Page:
1. The ultimate material cause of the universe is some sort of elementary particles. These particles themselves, as far as we know right now, have no substructure, thus are not composed of other particles, and so are simple.
As a result, the term “simplicity” has a very clear unambiguous meaning. It’s a property of an electron. When we ascribe simplicity to God, we speak neither equivocally nor univocally (since divine simplicity need not be exactly like an electron’s), but analogically.
2. Next, I have explained how the efficient cause of X — that which makes X work and explains how it works — is the system of which X is a material cause. I even suggested an argument for the existence of God from this, which I now withdraw.
However, we can at least see that the working of no system within the universe can be fully understood without considering the universe as a whole. And just as parts of the universe are law-bound, so the universe as a whole is not and is efficiently free.
This is because there is no law that the universe as a whole must be this as opposed to that.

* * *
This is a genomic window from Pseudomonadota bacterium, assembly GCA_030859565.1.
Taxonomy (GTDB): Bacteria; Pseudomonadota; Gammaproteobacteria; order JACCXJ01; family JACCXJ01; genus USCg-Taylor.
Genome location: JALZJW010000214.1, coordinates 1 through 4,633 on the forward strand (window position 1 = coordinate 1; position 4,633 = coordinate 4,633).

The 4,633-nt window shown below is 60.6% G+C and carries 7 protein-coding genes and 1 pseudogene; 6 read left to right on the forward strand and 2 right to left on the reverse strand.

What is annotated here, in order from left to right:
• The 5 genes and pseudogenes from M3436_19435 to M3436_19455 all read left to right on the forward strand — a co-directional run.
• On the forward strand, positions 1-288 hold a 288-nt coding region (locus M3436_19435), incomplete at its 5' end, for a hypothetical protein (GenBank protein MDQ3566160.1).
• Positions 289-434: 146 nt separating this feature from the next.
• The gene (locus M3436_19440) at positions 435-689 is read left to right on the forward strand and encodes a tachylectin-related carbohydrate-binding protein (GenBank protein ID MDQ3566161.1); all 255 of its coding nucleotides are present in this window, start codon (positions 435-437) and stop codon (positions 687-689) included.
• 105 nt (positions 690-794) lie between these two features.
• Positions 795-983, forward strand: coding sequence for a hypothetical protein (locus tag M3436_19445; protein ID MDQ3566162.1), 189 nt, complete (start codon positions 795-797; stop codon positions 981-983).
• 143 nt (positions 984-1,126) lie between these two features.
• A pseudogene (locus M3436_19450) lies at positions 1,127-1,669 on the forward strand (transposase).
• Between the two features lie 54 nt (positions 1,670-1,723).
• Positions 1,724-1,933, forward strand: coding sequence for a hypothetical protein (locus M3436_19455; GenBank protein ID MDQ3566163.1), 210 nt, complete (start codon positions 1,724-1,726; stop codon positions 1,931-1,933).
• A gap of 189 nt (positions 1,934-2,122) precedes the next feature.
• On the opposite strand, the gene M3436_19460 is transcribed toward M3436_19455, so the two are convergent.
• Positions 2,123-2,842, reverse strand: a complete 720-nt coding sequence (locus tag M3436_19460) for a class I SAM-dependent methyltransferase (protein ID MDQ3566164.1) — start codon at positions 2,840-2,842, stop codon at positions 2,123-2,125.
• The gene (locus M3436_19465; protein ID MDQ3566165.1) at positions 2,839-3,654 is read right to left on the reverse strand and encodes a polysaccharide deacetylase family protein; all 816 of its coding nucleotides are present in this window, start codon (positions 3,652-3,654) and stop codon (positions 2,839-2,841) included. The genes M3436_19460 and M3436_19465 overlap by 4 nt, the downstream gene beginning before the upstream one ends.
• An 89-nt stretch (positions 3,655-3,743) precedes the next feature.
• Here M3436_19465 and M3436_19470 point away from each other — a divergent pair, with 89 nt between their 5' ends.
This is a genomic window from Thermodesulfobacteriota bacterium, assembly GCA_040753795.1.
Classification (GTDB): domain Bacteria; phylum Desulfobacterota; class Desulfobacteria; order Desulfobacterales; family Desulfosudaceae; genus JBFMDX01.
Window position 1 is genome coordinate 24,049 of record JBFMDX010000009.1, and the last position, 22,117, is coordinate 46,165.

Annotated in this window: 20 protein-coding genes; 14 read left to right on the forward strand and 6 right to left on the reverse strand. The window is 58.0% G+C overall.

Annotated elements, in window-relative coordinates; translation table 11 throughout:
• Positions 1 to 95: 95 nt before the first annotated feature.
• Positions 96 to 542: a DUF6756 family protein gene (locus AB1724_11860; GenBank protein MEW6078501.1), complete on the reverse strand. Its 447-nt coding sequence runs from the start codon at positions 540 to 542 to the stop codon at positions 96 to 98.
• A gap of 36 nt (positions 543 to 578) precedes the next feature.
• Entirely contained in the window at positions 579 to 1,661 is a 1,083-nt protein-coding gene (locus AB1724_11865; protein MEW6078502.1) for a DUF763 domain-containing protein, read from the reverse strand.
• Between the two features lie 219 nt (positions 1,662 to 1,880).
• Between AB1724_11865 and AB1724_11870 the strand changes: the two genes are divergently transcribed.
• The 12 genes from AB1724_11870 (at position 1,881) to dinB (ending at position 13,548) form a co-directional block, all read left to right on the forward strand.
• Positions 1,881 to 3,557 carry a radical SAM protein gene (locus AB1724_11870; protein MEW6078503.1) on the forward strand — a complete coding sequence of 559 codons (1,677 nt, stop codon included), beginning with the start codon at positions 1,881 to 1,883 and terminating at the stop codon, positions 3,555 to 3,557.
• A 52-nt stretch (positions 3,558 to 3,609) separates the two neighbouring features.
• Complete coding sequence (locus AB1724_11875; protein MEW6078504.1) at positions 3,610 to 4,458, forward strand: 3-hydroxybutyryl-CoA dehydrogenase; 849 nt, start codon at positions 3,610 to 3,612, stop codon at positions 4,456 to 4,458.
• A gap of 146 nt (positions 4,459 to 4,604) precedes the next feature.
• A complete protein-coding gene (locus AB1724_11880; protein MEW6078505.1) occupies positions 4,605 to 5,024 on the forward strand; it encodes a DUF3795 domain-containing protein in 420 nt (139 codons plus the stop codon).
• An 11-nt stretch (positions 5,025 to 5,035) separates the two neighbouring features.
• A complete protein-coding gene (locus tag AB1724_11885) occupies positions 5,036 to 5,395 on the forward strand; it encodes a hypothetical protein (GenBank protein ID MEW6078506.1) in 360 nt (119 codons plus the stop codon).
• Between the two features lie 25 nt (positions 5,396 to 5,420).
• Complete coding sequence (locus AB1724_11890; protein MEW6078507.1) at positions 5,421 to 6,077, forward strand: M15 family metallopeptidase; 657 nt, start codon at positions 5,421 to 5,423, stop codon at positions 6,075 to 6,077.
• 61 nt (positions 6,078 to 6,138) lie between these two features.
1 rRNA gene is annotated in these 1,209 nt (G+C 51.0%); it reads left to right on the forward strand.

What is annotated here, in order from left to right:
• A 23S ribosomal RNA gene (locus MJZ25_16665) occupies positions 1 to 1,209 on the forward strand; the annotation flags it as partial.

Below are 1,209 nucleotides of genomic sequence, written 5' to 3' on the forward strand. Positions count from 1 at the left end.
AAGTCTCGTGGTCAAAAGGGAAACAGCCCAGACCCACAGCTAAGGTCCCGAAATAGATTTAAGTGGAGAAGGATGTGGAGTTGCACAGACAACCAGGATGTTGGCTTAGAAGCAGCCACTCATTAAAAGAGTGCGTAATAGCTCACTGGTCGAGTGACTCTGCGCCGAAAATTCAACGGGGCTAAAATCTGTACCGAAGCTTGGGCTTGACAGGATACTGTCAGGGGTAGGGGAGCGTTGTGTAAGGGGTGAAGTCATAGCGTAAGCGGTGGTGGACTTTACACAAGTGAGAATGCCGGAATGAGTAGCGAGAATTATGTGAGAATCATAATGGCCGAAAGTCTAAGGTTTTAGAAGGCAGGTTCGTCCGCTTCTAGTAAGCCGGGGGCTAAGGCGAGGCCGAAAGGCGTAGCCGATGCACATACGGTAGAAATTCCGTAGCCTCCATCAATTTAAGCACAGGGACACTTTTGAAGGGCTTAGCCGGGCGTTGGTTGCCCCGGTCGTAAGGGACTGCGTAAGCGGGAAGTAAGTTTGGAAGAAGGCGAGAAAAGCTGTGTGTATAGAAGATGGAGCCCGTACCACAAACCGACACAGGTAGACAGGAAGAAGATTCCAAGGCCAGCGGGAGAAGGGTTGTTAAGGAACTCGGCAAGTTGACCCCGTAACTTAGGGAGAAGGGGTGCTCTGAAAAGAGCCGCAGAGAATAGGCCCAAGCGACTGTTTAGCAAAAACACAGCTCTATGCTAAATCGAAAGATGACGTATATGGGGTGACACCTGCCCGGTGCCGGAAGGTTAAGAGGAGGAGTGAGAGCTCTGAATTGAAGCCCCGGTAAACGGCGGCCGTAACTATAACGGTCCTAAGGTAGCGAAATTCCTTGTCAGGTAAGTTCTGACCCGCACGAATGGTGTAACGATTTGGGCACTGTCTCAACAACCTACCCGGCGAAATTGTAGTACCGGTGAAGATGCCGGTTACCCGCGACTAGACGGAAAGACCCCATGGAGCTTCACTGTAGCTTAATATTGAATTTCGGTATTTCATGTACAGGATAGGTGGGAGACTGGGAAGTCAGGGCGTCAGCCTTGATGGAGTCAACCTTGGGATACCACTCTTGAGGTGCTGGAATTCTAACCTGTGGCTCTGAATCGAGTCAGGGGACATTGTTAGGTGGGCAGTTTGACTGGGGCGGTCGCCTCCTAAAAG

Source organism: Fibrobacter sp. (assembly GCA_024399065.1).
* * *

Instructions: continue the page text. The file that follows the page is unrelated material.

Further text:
Complete freedom then is an easily tractable and meaningful notion. When we say that God is free, we again make an analogy to the freedom of the universe.
3. Further, by studying our own human nature and via introspection, we understand that a human being is a unity. The complexity of neither the body nor the soul destroys this unity. A healthy human being is sublimely one or one person.
There is nothing mysterious about oneness: we humans embody it sufficiently well to grasp the point. When we argue that God is one, we speak analogically from the unity of a man. The analogy is now weaker, since the divine unity is so comprehensive.
4. In regard to the formal cause, human beings make all sorts of art. Some of this art is beautiful or let us say good. But how much greater is the maker than the thing made! The goodness of the art is a pale reminder of the goodness of the artist.
It is then entirely meaningful to speak of the goodness of God whose art is the created universe, though now our analogy is strained almost to the breaking point, because the divine goodness is unique and causes “good things” via “self-diffusion” of itself. Hence no one is good but God alone, yet for all that we are still able to apprehend and judge God’s formal cause.